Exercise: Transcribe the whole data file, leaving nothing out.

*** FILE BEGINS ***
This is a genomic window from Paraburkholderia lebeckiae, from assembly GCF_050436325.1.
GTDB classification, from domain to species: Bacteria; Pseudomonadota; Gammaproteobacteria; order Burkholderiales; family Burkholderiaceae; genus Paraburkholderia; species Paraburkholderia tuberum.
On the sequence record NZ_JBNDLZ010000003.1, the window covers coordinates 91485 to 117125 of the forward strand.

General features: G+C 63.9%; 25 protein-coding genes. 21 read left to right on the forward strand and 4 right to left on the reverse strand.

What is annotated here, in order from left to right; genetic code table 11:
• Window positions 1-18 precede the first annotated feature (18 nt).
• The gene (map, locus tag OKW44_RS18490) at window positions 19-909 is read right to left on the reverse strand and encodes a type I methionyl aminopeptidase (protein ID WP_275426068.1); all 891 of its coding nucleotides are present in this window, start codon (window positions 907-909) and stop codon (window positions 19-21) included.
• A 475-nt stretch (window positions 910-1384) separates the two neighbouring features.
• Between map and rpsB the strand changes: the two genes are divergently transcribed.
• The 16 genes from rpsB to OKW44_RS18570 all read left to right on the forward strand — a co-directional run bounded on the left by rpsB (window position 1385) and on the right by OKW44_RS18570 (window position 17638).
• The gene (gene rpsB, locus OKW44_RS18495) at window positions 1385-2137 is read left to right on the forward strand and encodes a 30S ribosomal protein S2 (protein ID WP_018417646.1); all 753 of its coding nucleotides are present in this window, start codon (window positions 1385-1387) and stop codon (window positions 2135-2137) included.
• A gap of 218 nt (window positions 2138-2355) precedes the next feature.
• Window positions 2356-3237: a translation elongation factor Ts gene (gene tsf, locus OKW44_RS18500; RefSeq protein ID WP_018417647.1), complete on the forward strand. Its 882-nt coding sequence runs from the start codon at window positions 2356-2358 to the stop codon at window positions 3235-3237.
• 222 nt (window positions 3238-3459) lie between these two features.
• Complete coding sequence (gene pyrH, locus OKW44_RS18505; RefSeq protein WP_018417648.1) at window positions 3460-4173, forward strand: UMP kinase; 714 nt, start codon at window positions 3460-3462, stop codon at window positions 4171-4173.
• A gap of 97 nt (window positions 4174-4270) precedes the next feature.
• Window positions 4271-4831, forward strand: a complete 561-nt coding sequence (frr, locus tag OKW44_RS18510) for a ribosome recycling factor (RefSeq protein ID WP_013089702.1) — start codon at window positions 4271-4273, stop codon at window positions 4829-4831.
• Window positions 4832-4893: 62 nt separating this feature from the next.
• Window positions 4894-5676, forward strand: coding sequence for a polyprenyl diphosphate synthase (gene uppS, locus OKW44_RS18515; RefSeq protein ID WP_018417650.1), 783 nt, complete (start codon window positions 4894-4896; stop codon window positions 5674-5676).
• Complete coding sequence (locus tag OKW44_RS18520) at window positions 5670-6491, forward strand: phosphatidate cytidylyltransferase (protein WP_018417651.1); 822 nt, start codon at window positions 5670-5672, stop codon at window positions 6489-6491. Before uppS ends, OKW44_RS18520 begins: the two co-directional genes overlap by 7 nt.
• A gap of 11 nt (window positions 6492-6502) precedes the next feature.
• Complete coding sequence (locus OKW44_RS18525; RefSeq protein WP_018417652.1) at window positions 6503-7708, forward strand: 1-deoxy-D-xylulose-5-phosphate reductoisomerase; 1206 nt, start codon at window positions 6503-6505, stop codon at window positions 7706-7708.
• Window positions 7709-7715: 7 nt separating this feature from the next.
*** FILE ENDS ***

This is a genomic window from Paraburkholderia lebeckiae, from assembly GCF_050436325.1.
GTDB classification, from domain to species: Bacteria; Pseudomonadota; Gammaproteobacteria; order Burkholderiales; family Burkholderiaceae; genus Paraburkholderia; species Paraburkholderia tuberum.
On the sequence record NZ_JBNDLZ010000003.1, the window covers coordinates 91485 to 117125 of the forward strand.

General features: G+C 63.9%; 25 protein-coding genes. 21 read left to right on the forward strand and 4 right to left on the reverse strand.

What is annotated here, in order from left to right; genetic code table 11:
• Window positions 1-18 precede the first annotated feature (18 nt).
• The gene (map, locus tag OKW44_RS18490) at window positions 19-909 is read right to left on the reverse strand and encodes a type I methionyl aminopeptidase (protein ID WP_275426068.1); all 891 of its coding nucleotides are present in this window, start codon (window positions 907-909) and stop codon (window positions 19-21) included.
• A 475-nt stretch (window positions 910-1384) separates the two neighbouring features.
• Between map and rpsB the strand changes: the two genes are divergently transcribed.
• The 16 genes from rpsB to OKW44_RS18570 all read left to right on the forward strand — a co-directional run bounded on the left by rpsB (window position 1385) and on the right by OKW44_RS18570 (window position 17638).
• The gene (gene rpsB, locus OKW44_RS18495) at window positions 1385-2137 is read left to right on the forward strand and encodes a 30S ribosomal protein S2 (protein ID WP_018417646.1); all 753 of its coding nucleotides are present in this window, start codon (window positions 1385-1387) and stop codon (window positions 2135-2137) included.
• A gap of 218 nt (window positions 2138-2355) precedes the next feature.
• Window positions 2356-3237: a translation elongation factor Ts gene (gene tsf, locus OKW44_RS18500; RefSeq protein ID WP_018417647.1), complete on the forward strand. Its 882-nt coding sequence runs from the start codon at window positions 2356-2358 to the stop codon at window positions 3235-3237.
• 222 nt (window positions 3238-3459) lie between these two features.
• Complete coding sequence (gene pyrH, locus OKW44_RS18505; RefSeq protein WP_018417648.1) at window positions 3460-4173, forward strand: UMP kinase; 714 nt, start codon at window positions 3460-3462, stop codon at window positions 4171-4173.
• A gap of 97 nt (window positions 4174-4270) precedes the next feature.
• Window positions 4271-4831, forward strand: a complete 561-nt coding sequence (frr, locus tag OKW44_RS18510) for a ribosome recycling factor (RefSeq protein ID WP_013089702.1) — start codon at window positions 4271-4273, stop codon at window positions 4829-4831.
• Window positions 4832-4893: 62 nt separating this feature from the next.
• Window positions 4894-5676, forward strand: coding sequence for a polyprenyl diphosphate synthase (gene uppS, locus OKW44_RS18515; RefSeq protein ID WP_018417650.1), 783 nt, complete (start codon window positions 4894-4896; stop codon window positions 5674-5676).
• Complete coding sequence (locus tag OKW44_RS18520) at window positions 5670-6491, forward strand: phosphatidate cytidylyltransferase (protein WP_018417651.1); 822 nt, start codon at window positions 5670-5672, stop codon at window positions 6489-6491. Before uppS ends, OKW44_RS18520 begins: the two co-directional genes overlap by 7 nt.
• A gap of 11 nt (window positions 6492-6502) precedes the next feature.
• Complete coding sequence (locus OKW44_RS18525; RefSeq protein WP_018417652.1) at window positions 6503-7708, forward strand: 1-deoxy-D-xylulose-5-phosphate reductoisomerase; 1206 nt, start codon at window positions 6503-6505, stop codon at window positions 7706-7708.
• Window positions 7709-7715: 7 nt separating this feature from the next.